The plain view doctrine is an exception to the search warrant requirement that allows an officer to seize contraband when the contraband is seen from a place where the officer has a lawful right to be.
The plain view doctrine is an exception to the Fourth Amendment’s warrant requirement that allows law enforcement officers to seize evidence or contraband that is in plain view and immediately apparent from a place where the officer has a lawful right to be. The doctrine provides an important tool for law enforcement officers to seize evidence and contraband that may be used to support criminal charges.
Under the plain view doctrine, an officer may seize evidence or contraband without a warrant if three conditions are met: first, the officer must have a lawful right to be in the location where the evidence or contraband is found; second, the officer must discover the evidence or contraband by chance or accident; and third, the evidence or contraband must be immediately apparent as evidence or contraband.
Landmark Cases on the Plain View Doctrine
The plain view doctrine has been the subject of several landmark cases, including Horton v. California (1990). In that case, the Supreme Court held that the plain view doctrine applied even if the officer did not know in advance that the evidence or contraband would be present and that the officer’s discovery of the evidence or contraband was not the result of an illegal search or seizure.
In Coolidge v. New Hampshire (1971), the Supreme Court established a four-part test to determine whether the plain view doctrine applies in a particular case. The test requires that the officer have a lawful right to be in the location where the evidence or contraband is found; that the officer discovers the evidence or contraband by chance or accident; that the officer has probable cause to believe that the evidence or contraband is incriminating; and that the incriminating nature of the evidence or contraband is immediately apparent.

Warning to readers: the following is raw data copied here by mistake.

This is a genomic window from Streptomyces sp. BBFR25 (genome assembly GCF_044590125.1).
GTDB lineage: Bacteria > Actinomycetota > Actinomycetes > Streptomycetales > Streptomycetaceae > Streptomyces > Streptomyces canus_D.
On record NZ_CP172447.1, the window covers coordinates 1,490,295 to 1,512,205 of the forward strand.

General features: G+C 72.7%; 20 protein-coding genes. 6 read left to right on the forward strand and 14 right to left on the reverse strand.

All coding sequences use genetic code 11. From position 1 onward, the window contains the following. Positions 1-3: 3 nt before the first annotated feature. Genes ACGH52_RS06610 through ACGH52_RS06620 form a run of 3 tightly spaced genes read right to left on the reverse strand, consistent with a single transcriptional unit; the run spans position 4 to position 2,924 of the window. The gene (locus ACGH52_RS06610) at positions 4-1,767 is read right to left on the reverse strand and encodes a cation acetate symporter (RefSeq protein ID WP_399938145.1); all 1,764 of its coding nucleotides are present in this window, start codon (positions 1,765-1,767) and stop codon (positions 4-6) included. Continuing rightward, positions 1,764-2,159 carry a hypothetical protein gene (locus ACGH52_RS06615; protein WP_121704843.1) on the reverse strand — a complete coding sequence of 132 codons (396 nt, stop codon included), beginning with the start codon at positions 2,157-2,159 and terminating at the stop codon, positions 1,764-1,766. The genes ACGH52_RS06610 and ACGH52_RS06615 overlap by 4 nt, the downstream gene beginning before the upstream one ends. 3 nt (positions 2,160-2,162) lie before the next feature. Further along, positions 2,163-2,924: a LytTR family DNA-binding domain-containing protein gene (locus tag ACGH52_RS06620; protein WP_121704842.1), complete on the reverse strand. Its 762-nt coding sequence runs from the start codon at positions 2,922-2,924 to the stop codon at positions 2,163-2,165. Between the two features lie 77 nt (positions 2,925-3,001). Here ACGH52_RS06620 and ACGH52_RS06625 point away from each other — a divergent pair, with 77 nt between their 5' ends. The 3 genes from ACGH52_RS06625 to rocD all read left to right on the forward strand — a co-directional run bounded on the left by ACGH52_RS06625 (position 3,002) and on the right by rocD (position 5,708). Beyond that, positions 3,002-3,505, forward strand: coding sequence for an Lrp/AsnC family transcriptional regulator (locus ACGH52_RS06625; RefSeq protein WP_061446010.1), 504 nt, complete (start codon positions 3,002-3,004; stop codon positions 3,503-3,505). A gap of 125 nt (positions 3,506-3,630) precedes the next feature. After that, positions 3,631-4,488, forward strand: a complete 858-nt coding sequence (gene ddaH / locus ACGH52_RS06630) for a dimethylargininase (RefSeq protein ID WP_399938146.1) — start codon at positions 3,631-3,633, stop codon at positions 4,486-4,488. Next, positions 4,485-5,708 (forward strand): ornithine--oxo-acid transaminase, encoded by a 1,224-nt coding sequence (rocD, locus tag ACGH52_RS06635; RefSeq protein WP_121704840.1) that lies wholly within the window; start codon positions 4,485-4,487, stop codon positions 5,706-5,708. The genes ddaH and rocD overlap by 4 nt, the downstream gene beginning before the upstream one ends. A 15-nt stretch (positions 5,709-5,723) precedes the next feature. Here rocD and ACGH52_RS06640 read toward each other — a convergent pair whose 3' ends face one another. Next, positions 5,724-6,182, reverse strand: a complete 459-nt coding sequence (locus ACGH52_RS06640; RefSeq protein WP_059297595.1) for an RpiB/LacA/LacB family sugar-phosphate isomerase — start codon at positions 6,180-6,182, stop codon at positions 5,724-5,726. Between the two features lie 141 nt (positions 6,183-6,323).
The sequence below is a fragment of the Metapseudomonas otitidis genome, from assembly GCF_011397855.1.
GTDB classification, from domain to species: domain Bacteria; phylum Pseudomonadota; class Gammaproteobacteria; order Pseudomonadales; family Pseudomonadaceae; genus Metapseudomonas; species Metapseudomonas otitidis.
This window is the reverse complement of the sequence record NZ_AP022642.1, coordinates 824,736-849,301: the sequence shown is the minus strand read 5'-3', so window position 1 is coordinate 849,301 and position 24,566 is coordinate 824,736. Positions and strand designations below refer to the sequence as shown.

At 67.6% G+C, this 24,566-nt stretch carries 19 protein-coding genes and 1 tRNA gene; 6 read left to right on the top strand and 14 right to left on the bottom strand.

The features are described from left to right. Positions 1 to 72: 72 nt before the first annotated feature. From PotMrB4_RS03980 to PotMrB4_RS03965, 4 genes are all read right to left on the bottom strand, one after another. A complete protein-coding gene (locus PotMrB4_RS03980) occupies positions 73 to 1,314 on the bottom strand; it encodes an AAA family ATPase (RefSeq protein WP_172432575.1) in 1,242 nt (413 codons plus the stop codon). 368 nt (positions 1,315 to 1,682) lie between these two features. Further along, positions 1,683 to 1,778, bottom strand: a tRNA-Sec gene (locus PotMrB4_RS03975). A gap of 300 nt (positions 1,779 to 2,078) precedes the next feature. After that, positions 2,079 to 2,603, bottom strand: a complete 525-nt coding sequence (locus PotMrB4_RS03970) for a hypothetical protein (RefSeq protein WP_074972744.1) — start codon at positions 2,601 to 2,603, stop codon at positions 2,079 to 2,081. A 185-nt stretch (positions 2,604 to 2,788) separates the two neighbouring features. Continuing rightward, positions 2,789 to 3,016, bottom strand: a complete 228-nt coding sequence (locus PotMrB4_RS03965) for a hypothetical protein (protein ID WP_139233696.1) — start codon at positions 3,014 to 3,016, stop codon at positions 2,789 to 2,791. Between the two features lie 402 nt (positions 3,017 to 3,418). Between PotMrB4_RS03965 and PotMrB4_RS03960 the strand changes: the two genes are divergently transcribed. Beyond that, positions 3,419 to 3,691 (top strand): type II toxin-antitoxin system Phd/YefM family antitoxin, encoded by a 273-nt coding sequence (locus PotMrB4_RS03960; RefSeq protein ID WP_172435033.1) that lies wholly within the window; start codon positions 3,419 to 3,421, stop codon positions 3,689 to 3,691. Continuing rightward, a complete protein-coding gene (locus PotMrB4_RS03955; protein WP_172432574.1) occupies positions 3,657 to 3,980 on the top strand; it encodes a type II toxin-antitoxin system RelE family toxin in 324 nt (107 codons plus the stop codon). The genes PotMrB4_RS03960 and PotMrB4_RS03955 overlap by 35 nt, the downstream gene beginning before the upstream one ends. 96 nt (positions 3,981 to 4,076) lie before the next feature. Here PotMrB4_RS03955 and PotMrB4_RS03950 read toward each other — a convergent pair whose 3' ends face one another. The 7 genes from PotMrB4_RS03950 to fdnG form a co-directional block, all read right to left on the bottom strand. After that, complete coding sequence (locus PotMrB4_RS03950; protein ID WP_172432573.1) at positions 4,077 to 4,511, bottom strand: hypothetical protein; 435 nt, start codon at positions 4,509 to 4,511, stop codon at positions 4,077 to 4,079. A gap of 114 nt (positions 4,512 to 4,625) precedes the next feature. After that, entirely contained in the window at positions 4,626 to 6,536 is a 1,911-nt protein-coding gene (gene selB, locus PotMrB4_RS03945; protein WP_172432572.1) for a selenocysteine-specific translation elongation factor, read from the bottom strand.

The plain view doctrine has been criticized by some legal scholars and civil liberties advocates, who argue that it can lead to violations of individual rights and liberties and can infringe upon the privacy of citizens. Critics argue that the doctrine allows officers to conduct searches without a warrant or probable cause and can lead to the seizure of evidence and contraband that may not have been discovered in the absence of the doctrine.
On This Site
- Criminal Justice | Section 4.5: The Legal Environment of Policing
- Procedural Law » Section 3.4: Search Warrant Exceptions »
On Other Sites
- Chang, R. (2007). Why the plain view doctrine should not apply to digital evidence. Suffolk J. Trial & App. Advoc., 12, 31.
[ Glossary ]
Last Modified: 07/25/2023